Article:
Extension methods are a powerful feature in .NET, and have been increasingly adopted by the developer community. Also, LINQ and other framework features rely heavily on extension methods. In fact, extension methods were originally invented to be able to implement LINQ without having to change a lot of .NET framework base classes.
Basically, an extension method is implemented as a static method on a static class. For those of you who have never seen an extension method in real life, the first parameter in the signature of an extension method might look a bit peculiar.
public static bool Execute(this Task task, params Action actions)
foreach (var action in actions)
This first parameter typed with the keyword this is just syntactic sugar to be able to tell for which type the extension method is valid. In this example it is valid for any instances of the type Task, and all of its subtypes.
Like using a regular method?
Using the extension method seems exactly like using a regular method on such instances, as in the example below.
public void RemoveTag()
if (this.Execute(() => Tag.Remove()))
But there’s a slight difference. Since the extension method is not implemented on the type itself, it is unable to reference the private parts of the type. Moreover, the extension method can only be called only on instances of the specific type, and not statically on the type itself.
Object extension methods
So far, so good. Now, as I said earlier, the developer community has warm embraced this cool .NET feature. In fact, when you browse for extension method on the internet, there’s tons of useful – and useless – extension methods available. If you look really careful, most of these are either defined as valid for object of string.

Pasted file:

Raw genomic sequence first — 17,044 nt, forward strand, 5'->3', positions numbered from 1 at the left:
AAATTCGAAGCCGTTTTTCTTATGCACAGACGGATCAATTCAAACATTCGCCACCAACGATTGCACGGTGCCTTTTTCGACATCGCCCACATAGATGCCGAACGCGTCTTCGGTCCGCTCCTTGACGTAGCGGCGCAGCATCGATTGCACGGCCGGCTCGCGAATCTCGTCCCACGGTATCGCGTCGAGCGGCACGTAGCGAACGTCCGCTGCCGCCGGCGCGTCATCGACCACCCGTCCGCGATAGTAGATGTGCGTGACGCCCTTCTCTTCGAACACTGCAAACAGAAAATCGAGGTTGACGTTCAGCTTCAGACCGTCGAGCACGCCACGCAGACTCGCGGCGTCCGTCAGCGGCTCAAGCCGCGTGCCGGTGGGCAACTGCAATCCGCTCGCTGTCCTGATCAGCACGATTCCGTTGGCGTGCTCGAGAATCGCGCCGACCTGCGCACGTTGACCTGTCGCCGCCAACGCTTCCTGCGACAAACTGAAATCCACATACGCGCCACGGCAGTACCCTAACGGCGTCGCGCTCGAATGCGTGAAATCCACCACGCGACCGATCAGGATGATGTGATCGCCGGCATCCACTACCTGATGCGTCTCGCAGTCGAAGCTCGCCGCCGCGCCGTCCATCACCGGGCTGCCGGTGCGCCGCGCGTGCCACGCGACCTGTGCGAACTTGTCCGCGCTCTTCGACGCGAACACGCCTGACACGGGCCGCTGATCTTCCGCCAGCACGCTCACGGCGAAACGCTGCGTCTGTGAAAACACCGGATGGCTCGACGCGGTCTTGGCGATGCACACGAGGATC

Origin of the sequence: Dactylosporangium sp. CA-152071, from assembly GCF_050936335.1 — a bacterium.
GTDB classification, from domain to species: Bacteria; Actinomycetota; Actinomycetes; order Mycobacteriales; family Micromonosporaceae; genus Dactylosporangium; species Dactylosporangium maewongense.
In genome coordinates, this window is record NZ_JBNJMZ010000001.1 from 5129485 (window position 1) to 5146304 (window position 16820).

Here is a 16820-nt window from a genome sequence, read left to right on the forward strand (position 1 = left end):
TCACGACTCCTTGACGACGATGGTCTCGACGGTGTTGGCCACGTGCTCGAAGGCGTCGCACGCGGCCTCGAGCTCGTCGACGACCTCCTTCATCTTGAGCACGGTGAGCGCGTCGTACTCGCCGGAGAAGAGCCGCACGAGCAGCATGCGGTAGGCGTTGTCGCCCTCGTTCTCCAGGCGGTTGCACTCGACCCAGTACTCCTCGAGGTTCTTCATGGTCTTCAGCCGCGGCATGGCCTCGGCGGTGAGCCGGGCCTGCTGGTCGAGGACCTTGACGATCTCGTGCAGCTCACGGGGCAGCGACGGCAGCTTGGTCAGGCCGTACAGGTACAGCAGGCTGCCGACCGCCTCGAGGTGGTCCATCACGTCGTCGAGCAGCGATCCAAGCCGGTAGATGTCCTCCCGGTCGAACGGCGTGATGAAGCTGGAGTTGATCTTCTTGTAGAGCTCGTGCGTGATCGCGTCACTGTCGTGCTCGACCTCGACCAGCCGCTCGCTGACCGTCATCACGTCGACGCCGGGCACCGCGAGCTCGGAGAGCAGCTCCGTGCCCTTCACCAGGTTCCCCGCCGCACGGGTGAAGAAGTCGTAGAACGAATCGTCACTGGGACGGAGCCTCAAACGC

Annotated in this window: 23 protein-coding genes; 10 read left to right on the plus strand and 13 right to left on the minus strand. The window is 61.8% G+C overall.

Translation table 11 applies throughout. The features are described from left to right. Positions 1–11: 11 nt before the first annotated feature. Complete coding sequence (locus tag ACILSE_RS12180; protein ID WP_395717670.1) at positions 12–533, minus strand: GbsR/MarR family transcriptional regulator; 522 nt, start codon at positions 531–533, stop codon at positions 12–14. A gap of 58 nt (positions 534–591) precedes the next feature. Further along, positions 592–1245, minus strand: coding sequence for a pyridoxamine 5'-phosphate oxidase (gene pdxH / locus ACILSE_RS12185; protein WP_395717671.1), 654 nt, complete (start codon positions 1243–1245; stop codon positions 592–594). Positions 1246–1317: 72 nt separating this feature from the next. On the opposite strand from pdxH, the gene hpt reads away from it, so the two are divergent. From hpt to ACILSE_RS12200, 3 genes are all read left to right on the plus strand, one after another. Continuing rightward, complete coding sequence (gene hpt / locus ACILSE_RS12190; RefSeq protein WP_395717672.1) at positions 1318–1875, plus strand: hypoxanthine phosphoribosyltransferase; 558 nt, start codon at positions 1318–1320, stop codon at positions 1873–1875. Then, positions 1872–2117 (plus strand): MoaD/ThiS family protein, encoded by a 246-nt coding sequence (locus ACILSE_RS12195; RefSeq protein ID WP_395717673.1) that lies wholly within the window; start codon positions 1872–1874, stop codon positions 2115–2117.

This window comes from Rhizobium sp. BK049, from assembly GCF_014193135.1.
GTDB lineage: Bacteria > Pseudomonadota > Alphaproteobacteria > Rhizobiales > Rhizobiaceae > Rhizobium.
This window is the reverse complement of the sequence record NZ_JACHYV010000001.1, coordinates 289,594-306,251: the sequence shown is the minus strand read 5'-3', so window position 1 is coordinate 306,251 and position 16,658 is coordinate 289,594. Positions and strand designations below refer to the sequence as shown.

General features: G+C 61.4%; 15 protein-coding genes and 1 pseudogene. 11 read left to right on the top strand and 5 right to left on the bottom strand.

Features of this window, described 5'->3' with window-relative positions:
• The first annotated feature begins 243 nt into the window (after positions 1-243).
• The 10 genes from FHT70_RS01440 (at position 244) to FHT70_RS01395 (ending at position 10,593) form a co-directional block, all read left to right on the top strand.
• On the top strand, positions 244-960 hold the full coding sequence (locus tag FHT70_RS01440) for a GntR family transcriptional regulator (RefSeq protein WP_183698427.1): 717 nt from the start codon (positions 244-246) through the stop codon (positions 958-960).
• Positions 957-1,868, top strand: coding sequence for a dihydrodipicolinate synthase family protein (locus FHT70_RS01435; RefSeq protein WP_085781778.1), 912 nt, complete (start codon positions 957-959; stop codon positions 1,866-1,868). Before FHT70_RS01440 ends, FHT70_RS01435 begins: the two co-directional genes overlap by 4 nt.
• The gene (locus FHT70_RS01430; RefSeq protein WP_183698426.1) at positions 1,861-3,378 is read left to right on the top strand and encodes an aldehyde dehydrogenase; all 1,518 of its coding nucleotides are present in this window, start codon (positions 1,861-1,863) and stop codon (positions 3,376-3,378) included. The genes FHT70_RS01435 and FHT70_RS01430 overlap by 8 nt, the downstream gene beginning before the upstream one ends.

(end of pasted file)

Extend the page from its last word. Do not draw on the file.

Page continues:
This is where the 42 anti-pattern comes from. Sometimes it’s hard to define the best location for an extension method. In the example of the Execute() methode above we couldn’t make up our minds – should it be valid for Task or for DomainObject?
In such case I can imagine that there will be developers out there who will now define the method on object, allowing the extension method to be applied from any arbitrary object in the application, clearly not what extension methods are intended.
public static bool Execute(this object task, params Action actions)
And this is where things are starting to dive of the deep end. Not only will you end up with a whole bunch of method that have nothing to do with most objects in your application, it can get even worse when you don’t have an object in your application that I can use to call the extension method on. What to do now?
Well, what if you would just define an arbitruary object hosting the extension method. Good idea dudes! We’ll just define the int instance 42 – just to have some fun and the method on 42.
if (42.Execute(() => Product.Remove()))
Isn’t that sweet? I’m curious to see how long it takes until we find such code.
It is as always: With great power comes great responsibility. The .NET Framework Design Guidelines specifically have a rule against defining extension methods on objects. I also try to prevent defining extension methods unless it makes the code really obvious; "42.Execute()" is clearly not. Because extension methods are static methods, they allow you to do "object t = null; t.Execute();" and depending on the extension method, it might work. Because of the way I’ve trained my brain however, this kind of code raises an PossibleNullReferenceExceptionDetected event in my brain, which makes me read and understand the code in a much slower pace. In many situations, I therefore prefer old-fashion static (task-specific) helper classes, instead of extension methods on everything, so: I wholeheartedly agree with you.
You're so right. By the way, I still need to blog about the fact that you can raise extension methods on null objects. It's on my to-do list.